Downtown Burbank restaurant Elephant Bar quickly and quietly went out of business recently, along with more than a dozen other locations, as its parent company filed for Chapter 11 bankruptcy protection.
The restaurant was in business at First Street and Olive Avenue for about 12 years and was a good tenant that always paid rent on time, so it’s closure less than two weeks ago was a sudden departure, according to the building’s owners.
“I think they had a 15-year lease,” said Michael Cusumano, co-owner of Cusumano Real Estate Group. “They had some time to go on that they pretty much walked away from.”
Elephant Bar’s parent company, S.B. Restaurant Co., filed for bankruptcy at a Santa Ana courthouse on June 16 and has closed 16 locations for the time being and will continue to operate 29 restaurants.
The company also filed a motion seeking approval for a $3.3-million “debtor-in-possession” financing to allow it to continue operating during the bankruptcy protection hearings. A Chapter 11 debtor usually proposes a reorganization plan to keep its business alive and pay creditors over time.
As for the Burbank location, Cusumano said there is no shortage of interest from prospective tenants in the restaurant industry. He said his office is getting calls daily asking about the property, though no deal has been finalized yet.
“We really want to make sure we get the very best operator … We want to make sure we get the best fit,” Cusumano said. “What we’re really looking for is the best concept.”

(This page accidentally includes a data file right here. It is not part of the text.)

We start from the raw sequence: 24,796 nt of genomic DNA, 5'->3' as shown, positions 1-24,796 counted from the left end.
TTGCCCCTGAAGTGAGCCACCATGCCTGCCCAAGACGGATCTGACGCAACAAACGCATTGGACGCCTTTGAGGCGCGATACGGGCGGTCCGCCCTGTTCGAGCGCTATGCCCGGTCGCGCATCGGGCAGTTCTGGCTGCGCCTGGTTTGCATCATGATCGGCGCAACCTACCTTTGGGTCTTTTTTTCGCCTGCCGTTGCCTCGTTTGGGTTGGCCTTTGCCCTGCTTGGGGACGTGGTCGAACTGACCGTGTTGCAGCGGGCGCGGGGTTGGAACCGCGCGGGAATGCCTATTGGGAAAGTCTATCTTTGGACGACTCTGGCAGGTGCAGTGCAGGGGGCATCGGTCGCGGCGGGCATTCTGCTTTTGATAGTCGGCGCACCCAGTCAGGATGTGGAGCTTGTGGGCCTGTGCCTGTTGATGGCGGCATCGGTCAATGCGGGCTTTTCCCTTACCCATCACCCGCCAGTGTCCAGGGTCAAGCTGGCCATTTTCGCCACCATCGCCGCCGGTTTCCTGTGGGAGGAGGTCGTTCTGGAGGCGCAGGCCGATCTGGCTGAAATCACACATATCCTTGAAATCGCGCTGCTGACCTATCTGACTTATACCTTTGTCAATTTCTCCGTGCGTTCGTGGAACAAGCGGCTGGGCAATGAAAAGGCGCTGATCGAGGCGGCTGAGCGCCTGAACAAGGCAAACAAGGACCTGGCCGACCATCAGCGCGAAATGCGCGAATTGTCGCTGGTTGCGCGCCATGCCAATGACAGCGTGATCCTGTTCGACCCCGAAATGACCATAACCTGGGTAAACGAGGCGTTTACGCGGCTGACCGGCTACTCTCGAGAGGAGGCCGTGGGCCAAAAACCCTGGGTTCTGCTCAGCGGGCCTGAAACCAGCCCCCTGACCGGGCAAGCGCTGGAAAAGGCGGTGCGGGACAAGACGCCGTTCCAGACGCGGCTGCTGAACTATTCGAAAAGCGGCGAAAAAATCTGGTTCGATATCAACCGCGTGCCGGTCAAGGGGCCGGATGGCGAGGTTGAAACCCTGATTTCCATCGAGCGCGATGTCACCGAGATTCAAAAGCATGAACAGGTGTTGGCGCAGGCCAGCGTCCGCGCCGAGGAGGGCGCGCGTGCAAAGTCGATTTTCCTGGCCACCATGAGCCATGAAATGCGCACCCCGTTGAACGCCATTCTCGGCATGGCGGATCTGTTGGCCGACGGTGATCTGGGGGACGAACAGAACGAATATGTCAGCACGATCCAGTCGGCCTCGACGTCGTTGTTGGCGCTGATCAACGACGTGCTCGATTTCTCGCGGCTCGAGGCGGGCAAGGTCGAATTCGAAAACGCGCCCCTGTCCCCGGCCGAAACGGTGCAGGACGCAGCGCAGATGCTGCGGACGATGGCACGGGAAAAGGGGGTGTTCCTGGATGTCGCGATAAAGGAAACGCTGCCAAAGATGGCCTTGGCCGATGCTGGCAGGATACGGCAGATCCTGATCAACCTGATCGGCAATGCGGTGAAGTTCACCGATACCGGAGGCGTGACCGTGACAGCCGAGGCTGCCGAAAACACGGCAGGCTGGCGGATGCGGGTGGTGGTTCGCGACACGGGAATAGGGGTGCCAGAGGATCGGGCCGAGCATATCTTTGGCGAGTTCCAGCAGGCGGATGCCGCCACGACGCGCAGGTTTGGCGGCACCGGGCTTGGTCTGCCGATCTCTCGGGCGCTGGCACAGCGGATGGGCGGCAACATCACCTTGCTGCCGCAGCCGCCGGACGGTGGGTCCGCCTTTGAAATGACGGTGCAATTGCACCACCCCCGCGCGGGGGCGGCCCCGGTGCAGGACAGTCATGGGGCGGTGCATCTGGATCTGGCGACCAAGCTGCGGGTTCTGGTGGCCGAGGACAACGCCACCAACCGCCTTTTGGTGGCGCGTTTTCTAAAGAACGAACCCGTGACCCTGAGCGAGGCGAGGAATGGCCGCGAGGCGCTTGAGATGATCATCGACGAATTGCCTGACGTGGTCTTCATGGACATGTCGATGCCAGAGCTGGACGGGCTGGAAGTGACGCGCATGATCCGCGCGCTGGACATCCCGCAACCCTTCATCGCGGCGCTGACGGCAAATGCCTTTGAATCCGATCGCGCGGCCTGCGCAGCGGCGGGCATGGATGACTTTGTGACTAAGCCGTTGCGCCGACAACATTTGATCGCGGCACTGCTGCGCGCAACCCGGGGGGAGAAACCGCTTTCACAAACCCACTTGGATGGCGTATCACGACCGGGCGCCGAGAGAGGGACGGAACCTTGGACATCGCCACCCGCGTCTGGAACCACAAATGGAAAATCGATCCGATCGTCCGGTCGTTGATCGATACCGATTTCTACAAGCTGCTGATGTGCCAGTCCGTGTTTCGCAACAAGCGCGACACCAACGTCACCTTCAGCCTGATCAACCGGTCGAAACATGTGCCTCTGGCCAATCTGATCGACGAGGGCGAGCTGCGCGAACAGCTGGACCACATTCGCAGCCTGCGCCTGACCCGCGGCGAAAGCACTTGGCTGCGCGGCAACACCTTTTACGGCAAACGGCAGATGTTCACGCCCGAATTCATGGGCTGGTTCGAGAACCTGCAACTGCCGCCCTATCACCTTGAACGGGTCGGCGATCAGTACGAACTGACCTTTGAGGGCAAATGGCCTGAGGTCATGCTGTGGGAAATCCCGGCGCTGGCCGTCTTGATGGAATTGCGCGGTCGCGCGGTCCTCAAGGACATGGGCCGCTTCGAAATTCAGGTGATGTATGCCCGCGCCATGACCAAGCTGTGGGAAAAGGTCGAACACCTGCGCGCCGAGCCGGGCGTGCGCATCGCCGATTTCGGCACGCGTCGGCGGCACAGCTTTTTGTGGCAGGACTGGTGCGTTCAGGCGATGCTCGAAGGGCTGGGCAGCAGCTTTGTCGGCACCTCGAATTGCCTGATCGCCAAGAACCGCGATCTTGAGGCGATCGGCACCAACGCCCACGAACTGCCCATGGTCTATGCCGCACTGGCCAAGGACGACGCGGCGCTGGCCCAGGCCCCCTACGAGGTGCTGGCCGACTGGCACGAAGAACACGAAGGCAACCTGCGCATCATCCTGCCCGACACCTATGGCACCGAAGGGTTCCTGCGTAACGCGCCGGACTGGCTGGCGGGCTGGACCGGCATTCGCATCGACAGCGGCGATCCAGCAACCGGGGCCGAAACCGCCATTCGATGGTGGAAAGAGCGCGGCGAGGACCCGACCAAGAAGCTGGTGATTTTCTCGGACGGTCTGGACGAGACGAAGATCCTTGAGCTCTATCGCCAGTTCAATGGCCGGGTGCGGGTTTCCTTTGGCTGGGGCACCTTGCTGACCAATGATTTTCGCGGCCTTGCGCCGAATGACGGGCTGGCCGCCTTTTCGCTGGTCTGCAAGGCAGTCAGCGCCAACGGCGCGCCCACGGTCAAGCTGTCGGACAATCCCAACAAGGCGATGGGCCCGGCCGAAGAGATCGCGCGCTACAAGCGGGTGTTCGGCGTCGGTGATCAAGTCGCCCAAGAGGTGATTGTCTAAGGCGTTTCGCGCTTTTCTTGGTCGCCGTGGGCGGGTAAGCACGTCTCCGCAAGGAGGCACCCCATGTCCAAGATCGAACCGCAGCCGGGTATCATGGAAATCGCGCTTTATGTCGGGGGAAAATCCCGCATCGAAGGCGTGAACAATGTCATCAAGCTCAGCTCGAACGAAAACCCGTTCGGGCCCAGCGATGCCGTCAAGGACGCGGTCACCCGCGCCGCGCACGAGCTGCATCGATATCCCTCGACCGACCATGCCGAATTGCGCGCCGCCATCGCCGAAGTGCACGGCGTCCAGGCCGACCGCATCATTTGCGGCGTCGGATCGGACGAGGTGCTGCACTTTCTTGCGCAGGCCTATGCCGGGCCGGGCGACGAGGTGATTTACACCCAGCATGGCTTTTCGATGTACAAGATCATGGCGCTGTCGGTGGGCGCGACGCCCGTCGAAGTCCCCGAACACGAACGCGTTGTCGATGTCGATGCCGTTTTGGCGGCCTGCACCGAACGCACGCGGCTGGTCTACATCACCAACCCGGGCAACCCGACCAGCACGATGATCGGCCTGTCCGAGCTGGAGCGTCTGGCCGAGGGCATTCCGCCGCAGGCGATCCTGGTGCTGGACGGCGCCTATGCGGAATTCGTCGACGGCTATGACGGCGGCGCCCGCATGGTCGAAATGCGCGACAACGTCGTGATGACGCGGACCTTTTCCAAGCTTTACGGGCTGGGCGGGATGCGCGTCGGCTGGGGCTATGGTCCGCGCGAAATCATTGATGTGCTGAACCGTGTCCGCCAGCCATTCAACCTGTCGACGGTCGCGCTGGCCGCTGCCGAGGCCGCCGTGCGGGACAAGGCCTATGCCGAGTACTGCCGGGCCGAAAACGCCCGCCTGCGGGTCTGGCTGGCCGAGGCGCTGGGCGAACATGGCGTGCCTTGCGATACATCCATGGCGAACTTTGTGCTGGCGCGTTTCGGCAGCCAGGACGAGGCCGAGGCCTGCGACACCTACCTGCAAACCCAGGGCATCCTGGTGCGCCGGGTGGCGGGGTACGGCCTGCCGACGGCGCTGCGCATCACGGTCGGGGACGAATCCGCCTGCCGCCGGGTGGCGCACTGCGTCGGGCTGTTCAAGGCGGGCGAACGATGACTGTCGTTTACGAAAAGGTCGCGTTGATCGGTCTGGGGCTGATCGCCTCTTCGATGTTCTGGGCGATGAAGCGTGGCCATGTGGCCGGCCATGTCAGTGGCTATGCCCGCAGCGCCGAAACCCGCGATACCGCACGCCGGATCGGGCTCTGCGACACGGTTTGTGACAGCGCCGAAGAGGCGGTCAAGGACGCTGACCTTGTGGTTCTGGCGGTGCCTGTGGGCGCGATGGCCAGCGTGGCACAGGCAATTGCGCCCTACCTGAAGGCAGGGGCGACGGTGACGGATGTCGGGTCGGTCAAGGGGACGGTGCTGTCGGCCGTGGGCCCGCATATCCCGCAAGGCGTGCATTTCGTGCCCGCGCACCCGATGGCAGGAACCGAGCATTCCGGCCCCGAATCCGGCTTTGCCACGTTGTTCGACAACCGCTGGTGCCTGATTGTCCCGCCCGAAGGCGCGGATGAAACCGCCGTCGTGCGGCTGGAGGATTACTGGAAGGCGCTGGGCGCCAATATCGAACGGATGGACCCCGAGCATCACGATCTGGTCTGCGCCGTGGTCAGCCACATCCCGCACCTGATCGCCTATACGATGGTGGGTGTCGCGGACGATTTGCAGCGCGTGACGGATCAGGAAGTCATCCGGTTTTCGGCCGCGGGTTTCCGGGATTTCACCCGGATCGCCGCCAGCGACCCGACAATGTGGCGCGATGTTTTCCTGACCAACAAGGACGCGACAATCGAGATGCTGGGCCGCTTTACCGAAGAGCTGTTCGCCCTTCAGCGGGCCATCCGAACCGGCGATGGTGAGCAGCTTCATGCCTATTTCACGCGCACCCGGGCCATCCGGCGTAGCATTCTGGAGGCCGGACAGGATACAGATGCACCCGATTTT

The former Elephant Bar location is about 7,000 square feet with a patio area and a full bar.
The restaurant was known for its jungle décor, but that may change once a new tenant signs a lease.
“We’ve got a tremendous amount of flexibility, so we can meet the needs of a wide variety of restaurant uses and applications on that site,” Cusumano said.
He would not comment on what potential rent prices might be or how much Elephant Bar was paying monthly because of conditions in its lease.
Joy Forbes, community development director for the city, said the corner where Elephant Bar was located is a prominent intersection.
She said the city had representatives at a recent restaurant convention in Las Vegas, and several companies expressed interest in taking over the Elephant Bar spot, so she helped them get in touch with Cusumano.
“I’m confident that we’re going to be able to find a tenant who’s interested in that space fairly quickly,” Forbes said.
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